National Geographic : 1939 Jan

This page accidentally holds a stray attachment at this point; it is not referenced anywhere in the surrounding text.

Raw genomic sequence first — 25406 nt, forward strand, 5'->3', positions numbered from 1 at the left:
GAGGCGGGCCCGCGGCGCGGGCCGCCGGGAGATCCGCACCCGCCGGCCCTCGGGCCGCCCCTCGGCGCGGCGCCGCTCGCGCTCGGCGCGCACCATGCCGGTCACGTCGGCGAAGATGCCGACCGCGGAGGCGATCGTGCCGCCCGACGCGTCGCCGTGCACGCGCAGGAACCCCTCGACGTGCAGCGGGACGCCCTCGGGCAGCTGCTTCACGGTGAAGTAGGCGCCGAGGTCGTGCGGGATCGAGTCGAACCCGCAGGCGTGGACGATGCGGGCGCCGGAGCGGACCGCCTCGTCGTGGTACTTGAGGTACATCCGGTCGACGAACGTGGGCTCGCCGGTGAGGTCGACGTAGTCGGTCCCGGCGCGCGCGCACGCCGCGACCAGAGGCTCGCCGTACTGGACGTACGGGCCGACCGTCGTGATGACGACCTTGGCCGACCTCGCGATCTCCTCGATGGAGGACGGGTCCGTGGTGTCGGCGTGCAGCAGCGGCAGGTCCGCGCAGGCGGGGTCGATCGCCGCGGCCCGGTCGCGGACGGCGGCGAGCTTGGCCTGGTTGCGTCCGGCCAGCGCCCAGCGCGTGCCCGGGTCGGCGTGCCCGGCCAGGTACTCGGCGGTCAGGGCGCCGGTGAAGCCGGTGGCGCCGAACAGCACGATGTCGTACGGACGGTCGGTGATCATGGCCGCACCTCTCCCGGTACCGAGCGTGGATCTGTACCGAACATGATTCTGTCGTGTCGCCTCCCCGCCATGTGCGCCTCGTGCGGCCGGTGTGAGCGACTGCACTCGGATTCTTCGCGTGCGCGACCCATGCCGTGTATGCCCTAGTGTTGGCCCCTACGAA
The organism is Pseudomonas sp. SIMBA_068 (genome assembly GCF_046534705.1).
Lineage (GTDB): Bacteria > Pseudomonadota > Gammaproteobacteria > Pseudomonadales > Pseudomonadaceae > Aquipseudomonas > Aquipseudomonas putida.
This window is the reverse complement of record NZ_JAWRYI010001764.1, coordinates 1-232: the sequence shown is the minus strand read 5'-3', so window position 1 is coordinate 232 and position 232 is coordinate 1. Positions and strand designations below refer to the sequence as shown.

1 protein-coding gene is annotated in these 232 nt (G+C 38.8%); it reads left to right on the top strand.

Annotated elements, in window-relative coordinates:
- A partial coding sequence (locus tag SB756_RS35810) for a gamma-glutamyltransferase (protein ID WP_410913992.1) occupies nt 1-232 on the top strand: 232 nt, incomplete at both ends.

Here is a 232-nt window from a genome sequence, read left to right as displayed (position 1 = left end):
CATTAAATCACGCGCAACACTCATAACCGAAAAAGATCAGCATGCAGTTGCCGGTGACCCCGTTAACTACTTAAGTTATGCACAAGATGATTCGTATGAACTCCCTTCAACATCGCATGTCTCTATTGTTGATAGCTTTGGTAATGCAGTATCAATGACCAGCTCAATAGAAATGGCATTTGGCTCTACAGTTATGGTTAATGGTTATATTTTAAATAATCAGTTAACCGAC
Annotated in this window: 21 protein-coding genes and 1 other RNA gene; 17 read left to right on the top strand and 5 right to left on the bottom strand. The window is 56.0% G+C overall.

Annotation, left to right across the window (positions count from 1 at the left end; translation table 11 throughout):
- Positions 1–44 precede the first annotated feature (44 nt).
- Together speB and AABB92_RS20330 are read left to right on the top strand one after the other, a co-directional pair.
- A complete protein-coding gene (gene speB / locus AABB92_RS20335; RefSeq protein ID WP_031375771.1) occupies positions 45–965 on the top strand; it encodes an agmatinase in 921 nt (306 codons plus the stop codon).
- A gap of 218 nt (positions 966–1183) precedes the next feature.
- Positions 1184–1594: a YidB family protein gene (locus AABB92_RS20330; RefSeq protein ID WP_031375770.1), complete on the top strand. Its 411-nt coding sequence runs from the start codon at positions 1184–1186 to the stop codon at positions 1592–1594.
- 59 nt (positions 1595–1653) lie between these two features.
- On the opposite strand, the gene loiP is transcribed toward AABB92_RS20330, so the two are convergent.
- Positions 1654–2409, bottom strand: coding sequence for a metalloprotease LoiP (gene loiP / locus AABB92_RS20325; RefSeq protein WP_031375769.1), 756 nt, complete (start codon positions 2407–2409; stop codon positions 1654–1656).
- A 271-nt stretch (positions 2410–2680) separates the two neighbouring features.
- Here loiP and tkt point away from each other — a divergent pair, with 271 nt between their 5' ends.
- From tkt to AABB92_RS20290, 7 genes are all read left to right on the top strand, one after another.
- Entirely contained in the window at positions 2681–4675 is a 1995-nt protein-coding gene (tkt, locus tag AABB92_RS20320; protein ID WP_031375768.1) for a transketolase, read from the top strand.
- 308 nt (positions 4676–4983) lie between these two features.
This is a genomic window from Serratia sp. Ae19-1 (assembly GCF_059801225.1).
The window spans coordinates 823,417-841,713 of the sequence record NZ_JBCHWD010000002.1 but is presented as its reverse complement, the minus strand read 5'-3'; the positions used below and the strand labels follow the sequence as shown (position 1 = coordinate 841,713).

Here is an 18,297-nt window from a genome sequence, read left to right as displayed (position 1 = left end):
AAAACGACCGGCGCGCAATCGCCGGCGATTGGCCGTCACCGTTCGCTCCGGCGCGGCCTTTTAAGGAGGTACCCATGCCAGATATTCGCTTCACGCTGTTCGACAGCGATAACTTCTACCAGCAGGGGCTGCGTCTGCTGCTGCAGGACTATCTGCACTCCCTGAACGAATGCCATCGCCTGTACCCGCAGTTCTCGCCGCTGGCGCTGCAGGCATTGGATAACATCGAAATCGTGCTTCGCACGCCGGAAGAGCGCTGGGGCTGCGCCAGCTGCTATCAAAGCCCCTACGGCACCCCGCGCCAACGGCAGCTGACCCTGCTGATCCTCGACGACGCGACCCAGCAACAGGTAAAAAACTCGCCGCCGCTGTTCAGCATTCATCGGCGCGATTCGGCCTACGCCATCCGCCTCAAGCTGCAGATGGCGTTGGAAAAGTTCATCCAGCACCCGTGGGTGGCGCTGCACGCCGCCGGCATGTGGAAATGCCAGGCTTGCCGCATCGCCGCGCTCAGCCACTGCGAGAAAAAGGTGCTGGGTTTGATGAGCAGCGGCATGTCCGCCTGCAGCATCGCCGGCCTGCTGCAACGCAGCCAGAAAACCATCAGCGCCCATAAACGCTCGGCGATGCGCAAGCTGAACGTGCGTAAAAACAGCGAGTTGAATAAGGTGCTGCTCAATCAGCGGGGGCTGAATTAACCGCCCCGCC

THE NATIONAL GEOGRAPHIC MAGAZINE Photograph from A. Rogers Studio OVER THE LOOPING RIO GRANDE AND ITS FLAT DELTA A BIG TRANSPORT ROARS, BOUND FOR MEXICO CITY In 1929 an important industry literally swooped down on Brownsville from the air. Pan American Airways established one of its two superstations for conditioning the flying ships that cross oceans and girdle continents. Engines for the trans-Pacific Clippers and planes in the Alaska service arrive in packing cases by freight from San Francisco; others are taken out of ships which have flown in. At the airport, four miles from the city, 150 mechanics are constantly tearing down, rebuilding, testing and reinstalling these powerful motors. The airport is the northern terminus of service which extends through the Mexican capital and Panama to all parts of South America. or of a visitor like myself on some business mission from the North. JUNGLE BLANKETS RICH SOIL Westward-faring pioneers in the early days of the United States had to chop down forests of sizable trees to earn their land. Later comers, on the wide prairies, had it for the taking. Here on the semitropical frontier there was work again, and lots of it, before the land could be put to use. Like most newly arrived outlanders, I was amazed when I saw for the first time the dense tan gle of virgin jungle growth that still covers parts of the region. The sight of it gave me a healthy respect for the early comers who had imagination and energy enough to peel off this ugly and tenacious "rind" to get to the rich, productive earth beneath. Left to itself the Rio Grande, even a few decades ago, fanned out in flood times, pouring its waters into the lagunas of the Gulf of Mexico through several widely sepa rated streams, and covering with a shallow, slow-moving, chocolate-brown flood vast areas of the delta lands as well. It was the fertile delta soil, aided by these periodical silt-bearing overflows, that made possible the heavy growth of jungle; but because of the limited rainfall between floods-and sometimes actual drought for considerable periods--only plants adapted to semidry conditions could survive. How long the Rio Grande Delta soil lay sleeping beneath its mantle of semitropical jungle, no one knows definitely. Few of the mesquite and ebony trees appear to have lived for more than a century.